I didn’t talk to my sons about my own history, and they were only interested in things they had read or heard somewhere. Personally, I didn’t really experience anything, you know, but there were people in our family who died during the Holocaust. But my parents and my siblings, and my husband’s as well, we all manage to stay together. Our closest relatives survived.

My sons went to Poland with their school classes, to visit Auschwitz. My grandson was there, too. For young people, its not the same as it was for us. Even though I did not directly experience something terrible, it feels as if the dread and murder is still with me.

We celebrated my 90th birthday in Yaffa. Rafi picked a very nice restaurant. On this evening, it was decorated beautifully, just for us. It was a wonderful celebration, and even two nephews and a niece from Holland – my brother Paul’s children – came for a surprise visit. 

I am not a politician, but I think that the situation with the Palestinians is quite desperate. It’s been going on for so long. There are no solutions. But it is like Ben Gurion said: “Anyone who doesn't believe in miracles is not a realist.” But times are changing, and in Ben Gurions times, everything was different. The Palestinians were not as powerful back then.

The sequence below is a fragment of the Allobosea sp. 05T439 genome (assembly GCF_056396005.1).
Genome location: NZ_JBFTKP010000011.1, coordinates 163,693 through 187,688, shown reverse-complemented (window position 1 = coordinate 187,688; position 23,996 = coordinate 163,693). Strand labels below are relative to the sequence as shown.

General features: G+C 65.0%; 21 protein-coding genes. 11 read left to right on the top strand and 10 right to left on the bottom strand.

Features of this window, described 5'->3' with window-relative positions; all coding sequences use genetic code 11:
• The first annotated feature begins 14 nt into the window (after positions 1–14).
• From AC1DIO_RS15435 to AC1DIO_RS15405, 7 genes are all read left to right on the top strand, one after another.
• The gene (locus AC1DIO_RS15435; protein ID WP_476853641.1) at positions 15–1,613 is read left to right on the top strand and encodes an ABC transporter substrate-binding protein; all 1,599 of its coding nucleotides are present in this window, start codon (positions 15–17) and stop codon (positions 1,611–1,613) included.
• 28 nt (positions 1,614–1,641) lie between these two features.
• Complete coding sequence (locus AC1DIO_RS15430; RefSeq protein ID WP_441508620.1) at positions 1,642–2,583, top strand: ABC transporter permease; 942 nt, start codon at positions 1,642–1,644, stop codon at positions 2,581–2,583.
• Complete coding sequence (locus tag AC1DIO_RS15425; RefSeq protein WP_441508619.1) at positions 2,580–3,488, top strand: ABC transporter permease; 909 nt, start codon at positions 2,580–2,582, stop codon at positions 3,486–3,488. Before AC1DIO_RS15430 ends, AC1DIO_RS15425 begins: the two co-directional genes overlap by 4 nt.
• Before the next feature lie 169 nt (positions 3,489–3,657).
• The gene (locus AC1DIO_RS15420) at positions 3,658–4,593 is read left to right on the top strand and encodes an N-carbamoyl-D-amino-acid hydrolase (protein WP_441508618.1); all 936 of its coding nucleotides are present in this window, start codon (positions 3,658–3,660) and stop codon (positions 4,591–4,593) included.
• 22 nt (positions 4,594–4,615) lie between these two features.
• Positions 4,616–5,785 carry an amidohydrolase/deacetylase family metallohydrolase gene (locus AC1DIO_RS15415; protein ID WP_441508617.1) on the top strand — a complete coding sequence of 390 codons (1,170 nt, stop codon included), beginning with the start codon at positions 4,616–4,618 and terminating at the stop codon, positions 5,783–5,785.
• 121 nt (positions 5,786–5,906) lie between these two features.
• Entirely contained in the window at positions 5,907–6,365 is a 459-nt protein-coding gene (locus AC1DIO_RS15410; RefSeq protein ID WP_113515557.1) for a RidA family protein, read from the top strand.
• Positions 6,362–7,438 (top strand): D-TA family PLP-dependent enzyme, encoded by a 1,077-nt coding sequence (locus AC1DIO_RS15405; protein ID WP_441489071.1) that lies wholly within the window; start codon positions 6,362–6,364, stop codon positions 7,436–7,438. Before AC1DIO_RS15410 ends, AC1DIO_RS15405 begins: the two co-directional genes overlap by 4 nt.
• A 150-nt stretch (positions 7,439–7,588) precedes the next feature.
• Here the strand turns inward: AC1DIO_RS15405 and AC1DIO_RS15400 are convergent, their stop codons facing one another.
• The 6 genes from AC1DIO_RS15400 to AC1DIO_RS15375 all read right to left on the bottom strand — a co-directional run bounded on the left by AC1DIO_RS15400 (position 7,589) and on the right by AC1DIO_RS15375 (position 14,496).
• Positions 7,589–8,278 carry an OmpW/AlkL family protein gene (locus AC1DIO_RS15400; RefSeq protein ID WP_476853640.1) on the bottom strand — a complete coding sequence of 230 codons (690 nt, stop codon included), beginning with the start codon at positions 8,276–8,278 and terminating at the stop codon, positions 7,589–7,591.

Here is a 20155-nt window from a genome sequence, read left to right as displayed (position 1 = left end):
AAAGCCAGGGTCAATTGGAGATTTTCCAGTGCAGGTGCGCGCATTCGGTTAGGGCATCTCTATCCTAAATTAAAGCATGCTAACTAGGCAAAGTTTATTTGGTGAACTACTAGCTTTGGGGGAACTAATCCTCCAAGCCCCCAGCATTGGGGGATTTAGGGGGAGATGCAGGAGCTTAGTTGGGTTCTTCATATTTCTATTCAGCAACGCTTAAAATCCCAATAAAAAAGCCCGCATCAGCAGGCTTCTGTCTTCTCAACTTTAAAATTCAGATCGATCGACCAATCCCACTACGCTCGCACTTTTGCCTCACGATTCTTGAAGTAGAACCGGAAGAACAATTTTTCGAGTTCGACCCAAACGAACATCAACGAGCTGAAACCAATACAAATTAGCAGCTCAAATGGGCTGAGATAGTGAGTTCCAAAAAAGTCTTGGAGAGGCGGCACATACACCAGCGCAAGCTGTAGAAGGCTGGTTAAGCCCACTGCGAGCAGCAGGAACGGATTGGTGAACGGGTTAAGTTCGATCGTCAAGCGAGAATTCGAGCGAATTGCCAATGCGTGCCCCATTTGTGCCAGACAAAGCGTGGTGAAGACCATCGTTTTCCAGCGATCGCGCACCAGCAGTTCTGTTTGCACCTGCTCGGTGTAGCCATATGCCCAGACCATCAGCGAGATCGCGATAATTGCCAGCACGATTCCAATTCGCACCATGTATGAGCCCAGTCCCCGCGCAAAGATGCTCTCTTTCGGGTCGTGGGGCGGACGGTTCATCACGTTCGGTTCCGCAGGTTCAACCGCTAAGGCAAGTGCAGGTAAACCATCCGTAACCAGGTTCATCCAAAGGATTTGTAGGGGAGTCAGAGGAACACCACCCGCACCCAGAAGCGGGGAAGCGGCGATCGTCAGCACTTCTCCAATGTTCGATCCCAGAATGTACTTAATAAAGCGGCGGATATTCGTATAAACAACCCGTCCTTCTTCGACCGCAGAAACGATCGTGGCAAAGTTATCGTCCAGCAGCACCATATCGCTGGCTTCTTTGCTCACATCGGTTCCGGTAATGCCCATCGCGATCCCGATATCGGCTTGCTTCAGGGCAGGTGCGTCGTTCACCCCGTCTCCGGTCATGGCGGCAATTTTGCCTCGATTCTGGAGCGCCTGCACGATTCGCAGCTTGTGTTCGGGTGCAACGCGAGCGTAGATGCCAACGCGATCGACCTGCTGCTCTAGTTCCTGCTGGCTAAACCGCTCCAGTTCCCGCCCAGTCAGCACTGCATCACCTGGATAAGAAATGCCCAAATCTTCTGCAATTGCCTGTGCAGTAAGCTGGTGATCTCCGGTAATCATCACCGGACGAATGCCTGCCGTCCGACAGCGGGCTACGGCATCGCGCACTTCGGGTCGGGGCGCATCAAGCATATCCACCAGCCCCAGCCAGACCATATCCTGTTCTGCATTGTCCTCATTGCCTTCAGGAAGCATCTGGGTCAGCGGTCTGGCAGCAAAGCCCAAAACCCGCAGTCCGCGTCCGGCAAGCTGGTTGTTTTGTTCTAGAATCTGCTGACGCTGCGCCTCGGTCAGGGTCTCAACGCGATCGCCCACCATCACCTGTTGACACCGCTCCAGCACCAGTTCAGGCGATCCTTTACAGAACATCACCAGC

I don’t know if they made mistakes at the beginning. Many people said that it was wrong to occupy all the Arab territories. But I am not very political, and the only thing I can say, is what I hear. And I don’t even know if this is my own opinion. It is difficult to say, 20, 30, 40 years later, what would have been, if… But there is one miracle: this country has been through so much, so many wars, has been attacked countless times. And still, it is progressing. All along!

 

 

Glossary:

[1] kosher [Hebrew: pure, fit]: In accordance with the Jewish dietary laws.

[2] Shabbat [Hebrew for "rest" or "cessation"]: the seventh day of the week, sanctified by God in reminiscence of His rest on the seventh day of the week of creation. On Shabbat, work of any kind is prohibited. Instead, the spiritual aspects of life shall be contemplated. Shabbat starts on Friday evening and ends on Saturday evening. 

[3] Gurs: A French village on the edge of the Pyrenees, around 75 kilometers away from the Spanish border. During the German occupation of France, an internment camp was established in Gurs. The camp held up to 30 000 prisoners at once; among them were 'undesirable persons' and Jews. In 1942 and 1943, 6000 Jews were deported from Gurs into the extermination camps.